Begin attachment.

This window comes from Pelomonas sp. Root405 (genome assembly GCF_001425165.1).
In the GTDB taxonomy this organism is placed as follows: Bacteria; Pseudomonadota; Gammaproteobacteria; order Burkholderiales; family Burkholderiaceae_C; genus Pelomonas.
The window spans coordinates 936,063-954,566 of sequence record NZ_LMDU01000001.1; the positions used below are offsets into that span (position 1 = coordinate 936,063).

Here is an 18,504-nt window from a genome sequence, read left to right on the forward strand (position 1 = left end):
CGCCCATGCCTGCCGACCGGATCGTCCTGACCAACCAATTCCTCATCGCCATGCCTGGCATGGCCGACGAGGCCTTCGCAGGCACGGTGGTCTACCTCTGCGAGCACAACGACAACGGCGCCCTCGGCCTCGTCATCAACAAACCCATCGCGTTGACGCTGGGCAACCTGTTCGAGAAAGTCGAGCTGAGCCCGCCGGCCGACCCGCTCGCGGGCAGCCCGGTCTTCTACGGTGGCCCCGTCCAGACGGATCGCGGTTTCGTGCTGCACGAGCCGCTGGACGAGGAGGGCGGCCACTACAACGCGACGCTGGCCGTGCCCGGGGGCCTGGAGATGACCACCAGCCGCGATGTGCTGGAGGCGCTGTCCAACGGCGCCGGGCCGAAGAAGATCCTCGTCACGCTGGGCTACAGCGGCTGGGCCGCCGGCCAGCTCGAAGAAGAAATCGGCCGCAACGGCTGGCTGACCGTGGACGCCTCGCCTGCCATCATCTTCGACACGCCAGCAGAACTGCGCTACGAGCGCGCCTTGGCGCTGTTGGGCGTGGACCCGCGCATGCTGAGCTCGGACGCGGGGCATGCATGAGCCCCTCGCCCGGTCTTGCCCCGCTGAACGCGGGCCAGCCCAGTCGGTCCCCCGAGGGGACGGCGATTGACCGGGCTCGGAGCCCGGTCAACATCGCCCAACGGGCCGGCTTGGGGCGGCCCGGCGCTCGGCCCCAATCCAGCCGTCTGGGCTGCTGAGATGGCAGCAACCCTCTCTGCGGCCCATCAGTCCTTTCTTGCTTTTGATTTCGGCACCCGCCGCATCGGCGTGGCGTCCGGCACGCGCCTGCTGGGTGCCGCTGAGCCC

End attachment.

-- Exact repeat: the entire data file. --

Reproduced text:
This window comes from Pelomonas sp. Root405 (genome assembly GCF_001425165.1).
In the GTDB taxonomy this organism is placed as follows: Bacteria; Pseudomonadota; Gammaproteobacteria; order Burkholderiales; family Burkholderiaceae_C; genus Pelomonas.
The window spans coordinates 936,063-954,566 of sequence record NZ_LMDU01000001.1; the positions used below are offsets into that span (position 1 = coordinate 936,063).

Here is an 18,504-nt window from a genome sequence, read left to right on the forward strand (position 1 = left end):
CGCCCATGCCTGCCGACCGGATCGTCCTGACCAACCAATTCCTCATCGCCATGCCTGGCATGGCCGACGAGGCCTTCGCAGGCACGGTGGTCTACCTCTGCGAGCACAACGACAACGGCGCCCTCGGCCTCGTCATCAACAAACCCATCGCGTTGACGCTGGGCAACCTGTTCGAGAAAGTCGAGCTGAGCCCGCCGGCCGACCCGCTCGCGGGCAGCCCGGTCTTCTACGGTGGCCCCGTCCAGACGGATCGCGGTTTCGTGCTGCACGAGCCGCTGGACGAGGAGGGCGGCCACTACAACGCGACGCTGGCCGTGCCCGGGGGCCTGGAGATGACCACCAGCCGCGATGTGCTGGAGGCGCTGTCCAACGGCGCCGGGCCGAAGAAGATCCTCGTCACGCTGGGCTACAGCGGCTGGGCCGCCGGCCAGCTCGAAGAAGAAATCGGCCGCAACGGCTGGCTGACCGTGGACGCCTCGCCTGCCATCATCTTCGACACGCCAGCAGAACTGCGCTACGAGCGCGCCTTGGCGCTGTTGGGCGTGGACCCGCGCATGCTGAGCTCGGACGCGGGGCATGCATGAGCCCCTCGCCCGGTCTTGCCCCGCTGAACGCGGGCCAGCCCAGTCGGTCCCCCGAGGGGACGGCGATTGACCGGGCTCGGAGCCCGGTCAACATCGCCCAACGGGCCGGCTTGGGGCGGCCCGGCGCTCGGCCCCAATCCAGCCGTCTGGGCTGCTGAGATGGCAGCAACCCTCTCTGCGGCCCATCAGTCCTTTCTTGCTTTTGATTTCGGCACCCGCCGCATCGGCGTGGCGTCCGGCACGCGCCTGCTGGGTGCCGCTGAGCCC